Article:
The average depth the Andaman Sea is approximately 1,000 meters (3,200 ft), while the western and central areas are particularly deep at 900 to 3,000 meters (3,000–10,000 ft). The northern parts are much shallower due to the silt deposited by the Irrawaddy River, as are the coastal areas of Myanmar and Thailand due the continental shelf.
At an average salinity of 32 parts per thousand, the Andaman Sea is especially salty. Due to the fresh water entering the sea from the Irrawaddy River in the extreme north of the sea, slightly higher salinity occurs in southern areas near Thailand. The influx of cool, fresh water is a contributing factor to the development of low pressure systems and cyclones in the region (see cyclogenesis below).
Along with the Nicobar island chain, The Andaman Islands form a natural back-arc basin which defines the Andaman Sea. The western area of the sea is dynamic with seismic activity along a zig-zag north-south line where the seabed demarks the boundary between the Burma plate and the Sunda Plate.
As a result of the 2004 Indian Ocean earthquake, the sea floor was uplifted by several meters in some areas. This area is home to the only active volcano connected with the Indian subcontinent.
Deep sea currents
Deep sea currents in the Andaman change considerably with the monsoon seasons from south-easterly and easterly during winter months (December to March), and south-westerly and westerly during summer months (June to September). The changes in currents affect sea temperatures and salinity in various parts of the sea.
Peculiar to the Andaman Sea is the occurrence of ‘internal waves’, which are essentially underwater waves which can travel across the sea and sometimes surface to form the mysterious ripples recorded by early seafarers in the region. Caused by the mixing of different water temperatures and densities in relation with deep-sea currents, internal waves are comparable to oil and vinegar in a jar: when lightly shaken, a sub-surface wave forms where the different fluid densities meet.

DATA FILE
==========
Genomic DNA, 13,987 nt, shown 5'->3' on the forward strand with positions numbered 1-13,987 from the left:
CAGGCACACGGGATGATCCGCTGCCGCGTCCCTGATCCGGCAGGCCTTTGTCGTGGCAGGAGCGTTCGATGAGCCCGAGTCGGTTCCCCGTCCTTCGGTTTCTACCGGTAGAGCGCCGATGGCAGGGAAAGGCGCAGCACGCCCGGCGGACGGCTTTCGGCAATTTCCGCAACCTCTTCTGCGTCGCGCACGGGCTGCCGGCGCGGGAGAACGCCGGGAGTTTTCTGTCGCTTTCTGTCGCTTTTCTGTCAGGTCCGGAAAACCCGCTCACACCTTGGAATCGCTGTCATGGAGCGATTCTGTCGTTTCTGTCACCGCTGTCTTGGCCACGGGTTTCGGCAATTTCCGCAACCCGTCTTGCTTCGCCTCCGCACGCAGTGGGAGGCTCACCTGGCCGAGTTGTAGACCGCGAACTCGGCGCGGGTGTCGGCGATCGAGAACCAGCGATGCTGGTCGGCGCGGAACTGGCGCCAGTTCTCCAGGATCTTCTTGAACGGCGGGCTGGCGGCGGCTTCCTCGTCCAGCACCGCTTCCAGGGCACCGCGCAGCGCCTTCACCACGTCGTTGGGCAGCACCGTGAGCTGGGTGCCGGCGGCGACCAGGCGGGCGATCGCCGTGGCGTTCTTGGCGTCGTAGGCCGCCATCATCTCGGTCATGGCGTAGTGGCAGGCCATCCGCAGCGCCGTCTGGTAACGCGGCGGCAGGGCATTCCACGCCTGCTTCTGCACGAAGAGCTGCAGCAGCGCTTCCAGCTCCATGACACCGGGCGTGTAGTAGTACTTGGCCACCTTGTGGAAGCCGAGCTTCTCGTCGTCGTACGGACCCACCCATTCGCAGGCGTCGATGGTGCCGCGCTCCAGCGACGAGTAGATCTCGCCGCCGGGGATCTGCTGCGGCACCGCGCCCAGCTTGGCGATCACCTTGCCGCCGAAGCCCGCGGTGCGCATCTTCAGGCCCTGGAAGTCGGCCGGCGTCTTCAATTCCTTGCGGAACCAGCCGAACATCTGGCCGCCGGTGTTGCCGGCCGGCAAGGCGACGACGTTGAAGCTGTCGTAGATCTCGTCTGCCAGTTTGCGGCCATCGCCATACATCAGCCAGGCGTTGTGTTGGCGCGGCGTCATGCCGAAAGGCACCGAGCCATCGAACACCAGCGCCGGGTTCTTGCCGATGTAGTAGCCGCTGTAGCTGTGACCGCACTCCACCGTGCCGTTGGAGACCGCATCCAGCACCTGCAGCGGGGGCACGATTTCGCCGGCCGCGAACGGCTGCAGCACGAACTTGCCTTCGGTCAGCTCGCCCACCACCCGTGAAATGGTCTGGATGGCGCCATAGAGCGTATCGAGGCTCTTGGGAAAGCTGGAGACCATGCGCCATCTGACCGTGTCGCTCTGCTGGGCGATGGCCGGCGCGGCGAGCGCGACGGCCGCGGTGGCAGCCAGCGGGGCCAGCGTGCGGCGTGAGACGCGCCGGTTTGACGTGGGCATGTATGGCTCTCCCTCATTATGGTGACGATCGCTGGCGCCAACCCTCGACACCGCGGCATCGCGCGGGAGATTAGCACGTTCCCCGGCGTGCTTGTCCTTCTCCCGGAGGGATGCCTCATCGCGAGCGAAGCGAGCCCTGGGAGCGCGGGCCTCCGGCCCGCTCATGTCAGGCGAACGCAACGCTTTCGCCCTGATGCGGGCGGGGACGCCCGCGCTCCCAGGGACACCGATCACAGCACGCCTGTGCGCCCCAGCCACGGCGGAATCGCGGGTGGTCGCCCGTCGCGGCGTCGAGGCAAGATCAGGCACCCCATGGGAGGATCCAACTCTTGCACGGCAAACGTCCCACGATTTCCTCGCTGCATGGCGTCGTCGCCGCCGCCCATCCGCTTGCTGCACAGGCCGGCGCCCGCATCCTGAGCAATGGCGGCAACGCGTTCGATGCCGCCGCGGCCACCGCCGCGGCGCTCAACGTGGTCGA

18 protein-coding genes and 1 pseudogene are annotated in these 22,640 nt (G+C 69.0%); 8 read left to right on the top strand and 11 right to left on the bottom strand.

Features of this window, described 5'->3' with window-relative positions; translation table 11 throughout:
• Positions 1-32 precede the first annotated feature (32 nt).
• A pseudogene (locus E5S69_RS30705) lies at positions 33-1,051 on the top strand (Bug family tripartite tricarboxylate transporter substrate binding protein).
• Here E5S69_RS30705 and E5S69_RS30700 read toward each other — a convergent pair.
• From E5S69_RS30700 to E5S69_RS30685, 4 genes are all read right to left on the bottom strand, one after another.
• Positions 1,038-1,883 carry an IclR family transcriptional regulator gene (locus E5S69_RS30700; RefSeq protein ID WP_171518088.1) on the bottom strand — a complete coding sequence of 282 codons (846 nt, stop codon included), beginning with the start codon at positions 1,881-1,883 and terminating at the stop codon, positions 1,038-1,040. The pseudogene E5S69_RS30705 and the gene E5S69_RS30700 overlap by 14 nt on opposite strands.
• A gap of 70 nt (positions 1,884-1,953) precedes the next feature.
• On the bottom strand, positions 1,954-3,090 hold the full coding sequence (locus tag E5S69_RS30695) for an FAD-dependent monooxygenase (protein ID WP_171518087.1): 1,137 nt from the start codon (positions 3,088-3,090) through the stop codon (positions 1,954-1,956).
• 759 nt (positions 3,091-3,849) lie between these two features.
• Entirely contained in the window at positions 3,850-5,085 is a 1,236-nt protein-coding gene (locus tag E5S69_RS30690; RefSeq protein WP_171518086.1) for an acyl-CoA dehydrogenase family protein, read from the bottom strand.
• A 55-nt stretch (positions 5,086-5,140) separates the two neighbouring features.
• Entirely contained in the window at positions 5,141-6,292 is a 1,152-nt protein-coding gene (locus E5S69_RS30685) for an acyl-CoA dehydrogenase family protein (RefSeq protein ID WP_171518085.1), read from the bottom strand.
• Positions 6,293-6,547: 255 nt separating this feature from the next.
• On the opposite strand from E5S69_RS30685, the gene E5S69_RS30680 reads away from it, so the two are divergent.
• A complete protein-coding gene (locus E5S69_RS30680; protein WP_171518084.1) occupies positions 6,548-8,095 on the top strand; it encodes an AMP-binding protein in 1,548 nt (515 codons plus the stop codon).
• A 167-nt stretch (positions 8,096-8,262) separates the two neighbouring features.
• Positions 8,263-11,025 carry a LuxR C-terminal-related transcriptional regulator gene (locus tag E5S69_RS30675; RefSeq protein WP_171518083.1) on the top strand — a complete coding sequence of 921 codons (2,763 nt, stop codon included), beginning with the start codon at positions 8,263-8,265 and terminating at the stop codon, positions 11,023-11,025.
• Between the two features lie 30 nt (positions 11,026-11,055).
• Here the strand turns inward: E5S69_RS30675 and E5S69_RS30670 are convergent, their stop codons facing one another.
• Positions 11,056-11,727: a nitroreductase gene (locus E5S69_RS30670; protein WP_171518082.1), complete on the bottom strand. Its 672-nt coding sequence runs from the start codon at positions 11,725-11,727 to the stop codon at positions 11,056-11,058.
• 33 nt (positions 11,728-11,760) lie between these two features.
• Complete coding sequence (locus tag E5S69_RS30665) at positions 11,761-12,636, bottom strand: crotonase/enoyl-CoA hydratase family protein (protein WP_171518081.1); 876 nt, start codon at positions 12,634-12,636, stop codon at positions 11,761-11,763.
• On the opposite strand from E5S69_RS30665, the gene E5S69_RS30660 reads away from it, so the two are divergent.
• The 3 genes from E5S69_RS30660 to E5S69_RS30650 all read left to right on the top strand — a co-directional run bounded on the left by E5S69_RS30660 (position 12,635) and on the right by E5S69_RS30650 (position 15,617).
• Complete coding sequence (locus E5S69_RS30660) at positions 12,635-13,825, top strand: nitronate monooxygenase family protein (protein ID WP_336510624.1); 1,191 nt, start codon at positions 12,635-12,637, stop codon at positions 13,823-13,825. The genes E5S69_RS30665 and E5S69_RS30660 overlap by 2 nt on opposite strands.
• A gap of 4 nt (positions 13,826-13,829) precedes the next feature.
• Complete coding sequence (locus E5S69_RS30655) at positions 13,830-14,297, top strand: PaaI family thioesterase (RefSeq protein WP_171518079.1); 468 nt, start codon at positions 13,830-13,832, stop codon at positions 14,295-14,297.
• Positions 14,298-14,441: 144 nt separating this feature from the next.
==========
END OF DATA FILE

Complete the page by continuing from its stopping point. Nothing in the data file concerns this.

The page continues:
Cyclogenesis is the birth of large spinning storms, a low-pressure weather phenomenon particularly dynamic to the Andaman Sea. (Kumar et al, 2008) Although cyclones are normally associated with a weather phenomena related to the equator, the Bay of Bengal and Andaman Sea are potentially energetic for the development of strong cyclonic storms and account for about seven percent of the total number of cyclones in the world annually (Mohanty et al., 1994).
In teaching Thai Geography for nearly a decade, I find that this topic, that is, giant storms often generated just northwest of Thailand's Andaman Coast, is rarely ever mentioned, save for my classroom discussions. With some of the largest and most destructive storms in the world are generated near Phuket, why aren't Phuketians aware?
In my experience, the reason is that these weather systems are not on most citizen's radar is that as they form, they actually draw the clouds and moisture away from Phuket, pulling them anti-clockwise into the center of the storm. Thus, as Andaman cyclones form, Phuket tends to have spectacularly clear weather. While this is certainly not always the case, according to historical records dating back to 1000 AD, not a single Andaman-born cyclone has moved towards Phuket. Rather these storms characteristically track in a west-northwesterly direction toward the Andaman Islands, making landfall in India, Bangladesh or Myanmar.
Exemptions to the rule include Pacific-born hurricanes that cross the Malaysian Peninsula and enter the Andaman Sea, such as Harriet in 1962, the deadliest tropical cyclone in Thai history, responsible for nearly 1,000 deaths.
Worthy of mention, cyclones born in the Andaman Sea have long lifespans and are among the most devastating in history (
. For example, Cyclone Nagris which hit Myanmar on May 2, 2008.
Thai surfers – watch for rare, yet epic, cyclone-generated north-westerly swells hitting southerly provinces either early or late in the surf season!